When I went to Columbia College, I was interested in older buildings. I wanted to study architectural history and I found that the architecture school courses weren’t really referencing history much, so I began taking courses in the preservation school. The preservationists were studying older buildings. Then I enrolled in an undergraduate studio with Robert A. M. Stern. He was and is a great teacher, a very thoughtful architect and a champion of New York City. He led us to look at the sense of place and the importance of studying precedent. He wasn’t doctrinaire about it—if a student was interested in Modernism, he’d say ‘fine, but go look at the source, read the books, go see the buildings and measure them.’ But in my case, it led me to a real fascination with historical architecture. Because of my interest in the city, I began to realize that the buildings that most appealed to me were buildings that connected to other buildings, that became part of a streetscape, or part of a neighborhood, or established an identity that was greater than just one building. This became an important part of my approach to design.
In my senior year I went to work at Bob Stern’s office. I started out organizing his slide library. This is a man who carried a camera around everywhere he went for decades, taking pictures of every building that interested him—in each one the architect, the location, the building would have to be identified. Those slides gave me a window into the power of a visual library. After I graduated from college I moved from slides to designing interior architectural renovations—and began to design in earnest.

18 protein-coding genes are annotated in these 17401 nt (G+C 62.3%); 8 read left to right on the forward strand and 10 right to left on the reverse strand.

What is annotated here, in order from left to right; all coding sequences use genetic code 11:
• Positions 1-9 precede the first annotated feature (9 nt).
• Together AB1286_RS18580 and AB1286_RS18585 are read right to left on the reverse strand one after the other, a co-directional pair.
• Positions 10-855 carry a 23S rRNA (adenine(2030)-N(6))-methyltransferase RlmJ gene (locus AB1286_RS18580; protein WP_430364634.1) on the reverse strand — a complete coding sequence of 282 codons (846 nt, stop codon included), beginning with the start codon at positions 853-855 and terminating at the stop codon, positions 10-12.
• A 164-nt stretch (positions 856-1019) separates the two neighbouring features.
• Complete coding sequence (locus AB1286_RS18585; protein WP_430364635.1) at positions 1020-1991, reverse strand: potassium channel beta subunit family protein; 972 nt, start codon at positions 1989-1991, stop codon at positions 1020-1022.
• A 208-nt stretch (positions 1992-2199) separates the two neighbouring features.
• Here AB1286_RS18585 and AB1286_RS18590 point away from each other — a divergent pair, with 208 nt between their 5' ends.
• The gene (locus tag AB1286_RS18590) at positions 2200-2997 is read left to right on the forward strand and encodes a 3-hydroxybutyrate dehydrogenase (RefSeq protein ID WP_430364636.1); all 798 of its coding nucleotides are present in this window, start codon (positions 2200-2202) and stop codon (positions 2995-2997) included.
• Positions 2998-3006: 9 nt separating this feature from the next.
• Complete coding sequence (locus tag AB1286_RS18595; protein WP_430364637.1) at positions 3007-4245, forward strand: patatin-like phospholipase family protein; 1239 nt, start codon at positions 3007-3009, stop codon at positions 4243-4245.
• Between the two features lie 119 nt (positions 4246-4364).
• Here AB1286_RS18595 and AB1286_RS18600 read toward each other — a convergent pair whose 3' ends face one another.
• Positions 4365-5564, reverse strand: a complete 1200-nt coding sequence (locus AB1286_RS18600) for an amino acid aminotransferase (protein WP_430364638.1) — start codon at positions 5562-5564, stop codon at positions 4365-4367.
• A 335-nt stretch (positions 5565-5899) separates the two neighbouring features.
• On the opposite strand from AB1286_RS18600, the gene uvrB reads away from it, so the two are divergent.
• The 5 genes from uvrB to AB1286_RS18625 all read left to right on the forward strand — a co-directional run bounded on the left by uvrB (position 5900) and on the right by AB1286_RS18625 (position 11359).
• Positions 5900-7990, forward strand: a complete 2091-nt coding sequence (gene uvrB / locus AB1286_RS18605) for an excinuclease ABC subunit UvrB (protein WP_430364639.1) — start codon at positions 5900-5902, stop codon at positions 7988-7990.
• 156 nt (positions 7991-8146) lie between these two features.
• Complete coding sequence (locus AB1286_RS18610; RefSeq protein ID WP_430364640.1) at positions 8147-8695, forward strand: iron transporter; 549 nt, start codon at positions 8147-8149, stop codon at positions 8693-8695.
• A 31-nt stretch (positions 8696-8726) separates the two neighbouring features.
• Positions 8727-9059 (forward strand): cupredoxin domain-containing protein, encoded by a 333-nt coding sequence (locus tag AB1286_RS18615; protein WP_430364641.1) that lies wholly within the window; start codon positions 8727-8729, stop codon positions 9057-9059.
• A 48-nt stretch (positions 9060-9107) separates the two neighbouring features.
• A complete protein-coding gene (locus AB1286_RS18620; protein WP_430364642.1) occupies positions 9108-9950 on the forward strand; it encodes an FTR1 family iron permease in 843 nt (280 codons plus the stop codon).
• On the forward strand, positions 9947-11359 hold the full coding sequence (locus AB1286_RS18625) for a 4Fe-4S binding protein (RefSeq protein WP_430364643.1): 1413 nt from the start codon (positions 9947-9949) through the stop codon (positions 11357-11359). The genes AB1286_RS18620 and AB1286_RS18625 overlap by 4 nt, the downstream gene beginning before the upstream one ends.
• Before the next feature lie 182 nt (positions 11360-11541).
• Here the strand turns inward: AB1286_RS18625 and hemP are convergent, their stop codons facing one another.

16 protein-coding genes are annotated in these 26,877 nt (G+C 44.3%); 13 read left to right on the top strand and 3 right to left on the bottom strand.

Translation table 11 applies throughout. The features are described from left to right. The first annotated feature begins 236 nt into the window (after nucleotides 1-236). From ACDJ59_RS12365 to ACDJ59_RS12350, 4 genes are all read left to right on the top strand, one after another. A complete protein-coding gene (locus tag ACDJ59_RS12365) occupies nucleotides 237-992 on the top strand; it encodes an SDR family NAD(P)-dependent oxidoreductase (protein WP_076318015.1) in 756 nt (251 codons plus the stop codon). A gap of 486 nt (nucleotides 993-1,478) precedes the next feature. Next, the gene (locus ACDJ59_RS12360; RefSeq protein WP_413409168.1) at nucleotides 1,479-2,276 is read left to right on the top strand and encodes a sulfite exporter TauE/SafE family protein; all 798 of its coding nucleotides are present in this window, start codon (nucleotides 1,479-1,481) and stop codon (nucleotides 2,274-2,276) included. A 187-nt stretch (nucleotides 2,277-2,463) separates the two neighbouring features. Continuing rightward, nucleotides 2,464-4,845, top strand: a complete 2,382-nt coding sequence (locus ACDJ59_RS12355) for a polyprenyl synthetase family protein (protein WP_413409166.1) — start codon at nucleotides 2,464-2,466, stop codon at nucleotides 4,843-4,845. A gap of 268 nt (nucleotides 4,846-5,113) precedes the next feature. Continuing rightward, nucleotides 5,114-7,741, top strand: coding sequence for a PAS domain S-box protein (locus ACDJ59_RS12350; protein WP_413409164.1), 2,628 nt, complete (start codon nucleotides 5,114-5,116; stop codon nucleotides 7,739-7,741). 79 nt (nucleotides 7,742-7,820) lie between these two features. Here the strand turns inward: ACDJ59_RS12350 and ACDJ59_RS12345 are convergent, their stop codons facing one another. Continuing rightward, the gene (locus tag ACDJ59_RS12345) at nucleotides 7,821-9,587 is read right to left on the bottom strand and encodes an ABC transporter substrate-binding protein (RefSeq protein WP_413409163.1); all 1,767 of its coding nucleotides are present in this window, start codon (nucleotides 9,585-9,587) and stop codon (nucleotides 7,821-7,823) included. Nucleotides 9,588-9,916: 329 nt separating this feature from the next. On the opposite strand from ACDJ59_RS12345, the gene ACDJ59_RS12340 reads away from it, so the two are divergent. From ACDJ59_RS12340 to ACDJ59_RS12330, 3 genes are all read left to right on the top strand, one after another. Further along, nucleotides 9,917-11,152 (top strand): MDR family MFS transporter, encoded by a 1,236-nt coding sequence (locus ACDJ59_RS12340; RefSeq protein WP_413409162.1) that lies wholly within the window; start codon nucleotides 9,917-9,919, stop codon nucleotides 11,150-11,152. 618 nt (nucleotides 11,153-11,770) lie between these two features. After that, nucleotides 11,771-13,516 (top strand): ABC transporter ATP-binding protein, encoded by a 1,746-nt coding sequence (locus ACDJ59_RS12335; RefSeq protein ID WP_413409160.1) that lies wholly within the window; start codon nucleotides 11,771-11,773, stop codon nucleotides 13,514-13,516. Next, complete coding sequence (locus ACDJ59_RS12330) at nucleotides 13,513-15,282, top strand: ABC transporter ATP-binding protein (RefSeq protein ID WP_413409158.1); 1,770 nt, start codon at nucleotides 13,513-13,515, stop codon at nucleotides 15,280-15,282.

Within Stern’s office there was always an opportunity to explore architecture. There was a high level of ambition about design in that office and that gave me a great boost and confidence. Now mind you, it was this odd moment when Modernism was trying to squeak into Post-Modernism and we produced some bizarre things. Everyone was having to learn again—it was like all the books had been thrown out. Many had been taught that history was destructive to creativity and beauty. Actually, that’s not right because the word beauty itself was taboo in architecture school along with proportion and harmony. If you mentioned these qualities you were thought of as being just eccentric or bourgeois. I worked for Stern for almost two years before I went to Columbia graduate school where there were some faculty who were moving past modernism The brick wall of orthodoxy was crumbling; people were sensing that there other ways to look at architecture.